Social Computing: An Examination of Self, Social, and Use Factors

Social Computing: An Examination of Self, Social, and Use Factors

Sandra A. Vannoy (Department of Computer Information Systems, Walker College of Business, Appalachian State University, Boone, USA) and B. Dawn Medlin (Department of Computer Information Systems, Walker College of Business, Appalachian State University, Boone, USA)
DOI: 10.4018/IJVCSN.2017100103


This article explores the influence of social, self, and use factors on the intention to perform social computing actions in online social sites. A survey was conducted using peer-to-peer file sharing as representative of a social computing action. Collected data was analyzed using the structural equation modeling method with partial least squares. These findings show that social computing consensus and social computing cooperation are important social factors that have significant influence on the formation of social norms, which in turn increases the intention of members to perform social computing actions. Interestingly, the widely tested use factors perceived usefulness and perceived ease of use have no significant effect upon a user's intention to perform social computing actions. Furthermore, while social norms have significant influence upon a user's intention to perform social computing actions, self-identity has no significant impact. These findings lead to academic and practical implications on the efficacy of social, self, and use factors in furthering understanding of social computing.
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Social computing is a nascent concept that has evolved due to social interactions that are increasingly being enacted within the Web 2.0 environment through such social media applications as social networking sites, blogging sites, wikis, and peer-to-peer file sharing sites. While social computing is a relatively new concept, it has been identified in the academic literature as: “…intra-group social and business actions practiced through group consensus, group cooperation, and group authority, where such actions are made possible through the mediation of information technologies, and where group interaction causes members to conform and influences others to join the group…” (Vannoy & Palvia, 2010, p. 149). Social computing has penetrated our daily lives in a short span of time. For instance, Facebook has reached more than 800 million active users since its inception in 2004, and these users interact with more than 900 million objects (e.g. pages, groups, events, and community pages) (Facebook, 2011). The Napster peer-to-peer music file sharing network grew from 30 users to 25 million users in its first 12 months of operation (Strahilevitz, 2002). Each day more than 10,000 new pages are created by participants in, while existing users patrol user contributed content. Social factors that can help to fulfill a person’s desire to connect with others for the purpose of performing certain actions may help to explain the social computing concept. To better understand this phenomenon, we believe it has become important to examine the relative importance of both social and use factors in the performance of social computing actions.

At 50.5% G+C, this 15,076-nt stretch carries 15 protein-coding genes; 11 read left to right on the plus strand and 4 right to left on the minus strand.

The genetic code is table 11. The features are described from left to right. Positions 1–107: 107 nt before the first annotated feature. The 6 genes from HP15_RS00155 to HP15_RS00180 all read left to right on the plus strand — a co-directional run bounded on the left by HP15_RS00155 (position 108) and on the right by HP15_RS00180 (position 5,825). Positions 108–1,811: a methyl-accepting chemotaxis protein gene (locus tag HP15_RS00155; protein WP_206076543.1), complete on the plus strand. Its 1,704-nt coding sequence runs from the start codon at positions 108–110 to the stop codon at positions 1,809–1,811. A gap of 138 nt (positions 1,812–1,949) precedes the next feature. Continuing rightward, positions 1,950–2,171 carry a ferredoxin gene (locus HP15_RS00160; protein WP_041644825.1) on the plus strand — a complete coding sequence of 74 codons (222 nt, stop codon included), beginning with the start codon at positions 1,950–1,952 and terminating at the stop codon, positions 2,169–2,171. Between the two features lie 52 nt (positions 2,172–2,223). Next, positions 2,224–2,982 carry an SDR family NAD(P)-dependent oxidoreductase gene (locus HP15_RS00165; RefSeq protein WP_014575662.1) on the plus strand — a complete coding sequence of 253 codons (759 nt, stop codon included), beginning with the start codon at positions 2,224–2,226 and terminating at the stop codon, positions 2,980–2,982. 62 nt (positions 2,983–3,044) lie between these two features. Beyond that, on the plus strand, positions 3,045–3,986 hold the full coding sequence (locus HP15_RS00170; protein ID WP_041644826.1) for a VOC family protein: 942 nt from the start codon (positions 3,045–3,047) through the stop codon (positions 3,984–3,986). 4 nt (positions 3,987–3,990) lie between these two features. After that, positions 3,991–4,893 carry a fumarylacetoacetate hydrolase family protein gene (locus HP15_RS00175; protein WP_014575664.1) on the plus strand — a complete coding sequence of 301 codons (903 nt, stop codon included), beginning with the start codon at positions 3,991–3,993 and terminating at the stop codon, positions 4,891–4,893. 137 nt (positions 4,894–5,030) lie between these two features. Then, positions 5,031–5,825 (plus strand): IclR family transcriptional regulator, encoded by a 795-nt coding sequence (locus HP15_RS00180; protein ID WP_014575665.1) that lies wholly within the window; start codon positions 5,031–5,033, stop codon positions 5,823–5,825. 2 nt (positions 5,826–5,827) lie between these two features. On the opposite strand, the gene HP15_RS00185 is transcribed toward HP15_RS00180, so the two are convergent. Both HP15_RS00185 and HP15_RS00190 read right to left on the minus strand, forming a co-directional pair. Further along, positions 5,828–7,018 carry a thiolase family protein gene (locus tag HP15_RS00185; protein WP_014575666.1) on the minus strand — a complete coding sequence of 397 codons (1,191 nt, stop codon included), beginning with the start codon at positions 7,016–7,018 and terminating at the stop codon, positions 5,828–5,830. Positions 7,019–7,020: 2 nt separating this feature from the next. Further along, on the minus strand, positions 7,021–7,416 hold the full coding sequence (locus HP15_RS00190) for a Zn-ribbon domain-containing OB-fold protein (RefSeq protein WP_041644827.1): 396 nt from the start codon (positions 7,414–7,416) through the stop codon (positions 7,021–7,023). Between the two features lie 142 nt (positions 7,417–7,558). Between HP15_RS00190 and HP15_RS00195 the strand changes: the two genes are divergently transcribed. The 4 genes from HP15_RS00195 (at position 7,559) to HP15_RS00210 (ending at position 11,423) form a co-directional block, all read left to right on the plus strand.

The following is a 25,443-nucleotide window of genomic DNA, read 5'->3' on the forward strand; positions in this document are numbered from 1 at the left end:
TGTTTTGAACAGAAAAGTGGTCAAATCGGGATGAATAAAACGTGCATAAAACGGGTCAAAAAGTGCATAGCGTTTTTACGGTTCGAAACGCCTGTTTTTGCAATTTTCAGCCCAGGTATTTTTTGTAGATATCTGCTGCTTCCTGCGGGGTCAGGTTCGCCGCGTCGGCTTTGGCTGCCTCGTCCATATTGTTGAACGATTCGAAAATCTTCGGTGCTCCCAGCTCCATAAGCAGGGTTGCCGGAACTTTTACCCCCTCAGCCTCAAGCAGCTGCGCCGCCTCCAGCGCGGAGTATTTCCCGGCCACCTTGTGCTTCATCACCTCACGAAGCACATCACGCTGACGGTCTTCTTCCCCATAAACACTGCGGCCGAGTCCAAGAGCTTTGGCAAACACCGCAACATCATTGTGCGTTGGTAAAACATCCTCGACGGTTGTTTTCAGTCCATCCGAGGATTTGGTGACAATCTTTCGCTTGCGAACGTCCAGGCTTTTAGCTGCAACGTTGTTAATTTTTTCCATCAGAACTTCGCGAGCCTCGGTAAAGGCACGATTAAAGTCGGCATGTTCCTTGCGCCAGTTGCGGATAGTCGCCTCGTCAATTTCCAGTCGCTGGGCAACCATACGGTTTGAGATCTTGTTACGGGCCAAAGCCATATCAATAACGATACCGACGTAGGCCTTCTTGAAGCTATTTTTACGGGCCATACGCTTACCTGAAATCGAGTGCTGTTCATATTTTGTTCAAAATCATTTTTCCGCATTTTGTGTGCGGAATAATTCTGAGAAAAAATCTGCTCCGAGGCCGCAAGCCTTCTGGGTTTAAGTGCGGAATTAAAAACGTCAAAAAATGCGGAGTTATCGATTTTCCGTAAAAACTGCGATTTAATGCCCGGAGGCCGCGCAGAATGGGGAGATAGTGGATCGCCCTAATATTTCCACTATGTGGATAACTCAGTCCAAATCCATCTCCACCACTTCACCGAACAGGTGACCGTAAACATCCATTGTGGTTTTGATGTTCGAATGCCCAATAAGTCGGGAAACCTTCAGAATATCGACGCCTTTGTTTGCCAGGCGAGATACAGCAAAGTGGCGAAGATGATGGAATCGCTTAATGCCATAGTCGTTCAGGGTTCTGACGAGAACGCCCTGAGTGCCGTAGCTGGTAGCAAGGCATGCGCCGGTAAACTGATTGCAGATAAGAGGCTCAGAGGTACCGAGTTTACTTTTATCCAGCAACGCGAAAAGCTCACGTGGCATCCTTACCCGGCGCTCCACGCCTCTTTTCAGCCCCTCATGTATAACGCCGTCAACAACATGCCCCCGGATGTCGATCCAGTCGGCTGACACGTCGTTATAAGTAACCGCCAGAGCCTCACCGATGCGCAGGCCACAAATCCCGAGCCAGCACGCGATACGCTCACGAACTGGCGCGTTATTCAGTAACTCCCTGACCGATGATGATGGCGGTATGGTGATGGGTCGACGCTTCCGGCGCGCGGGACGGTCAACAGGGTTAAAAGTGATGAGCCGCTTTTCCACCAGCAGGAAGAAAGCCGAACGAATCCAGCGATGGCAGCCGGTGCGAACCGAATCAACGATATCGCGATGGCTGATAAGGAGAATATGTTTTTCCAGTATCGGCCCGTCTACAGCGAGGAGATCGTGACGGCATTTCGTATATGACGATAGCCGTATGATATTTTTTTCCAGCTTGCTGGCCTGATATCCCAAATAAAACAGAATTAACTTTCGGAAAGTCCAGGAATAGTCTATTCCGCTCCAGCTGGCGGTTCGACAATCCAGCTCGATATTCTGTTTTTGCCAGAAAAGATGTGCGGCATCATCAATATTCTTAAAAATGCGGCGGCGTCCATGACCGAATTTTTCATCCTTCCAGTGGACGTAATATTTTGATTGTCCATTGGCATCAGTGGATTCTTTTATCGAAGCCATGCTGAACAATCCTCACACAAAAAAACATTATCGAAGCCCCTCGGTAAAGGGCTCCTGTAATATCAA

One perspective on social computing in the literature is the Social Influence Model of Technology Adoption (SIM) (Vannoy & Palvia, 2010) that incorporates several novel constructs designed specifically in the context of social computing. The SIM suggests that social computing over time becomes embedded in regular routines, and active social computing users not only adopt but embrace the technologies that enable their actions. A social computing user’s behavior become embedded in the social community and shaped by the technology (Baron, Patterson & Harris, 2006). Social computing consensus is the agreement among members in a social computing community to carry out an action. Once a strong group identity is formed, group membership encourages individual members to perform the social computing action for the betterment and longevity of the group’s purpose. Social computing cooperation refers to the idea that members participate in social computing in a way that is in the best interests of the social community. The unique social aspects of social computing prompt us to incorporate a contemporary perspective in investigating this evolving phenomenon. The more cooperative members are with one another, the more social computing actions will be performed, thus resulting in better outcomes for the online society. Social norms, or those rules that govern behavior (Geertz, 1973), form through social interaction, and provide the motivations for actions in a society (Coleman, 1990). Schelling (1978) suggests that because social norms are unplanned social conventions that evolve over time, it is important to examine those factors that influence their formation. Social norms have been identified as particularly powerful in the social computing context, as given its nascence, there are currently no organized governance structures (Parameswaran & Whinston, 2007). In fact, Strahilevitz (2003) has suggested that robust, cooperation-encouraging social norms emerge in online social sites where anonymity is widespread, provided that the environment in which the anonymous interaction is properly structured. Social computing consensus and social computing cooperation have been utilized in the current study, as we surmise that it is largely through the consensus and cooperation of social computing actors that the social norms that facilitate action are formed.

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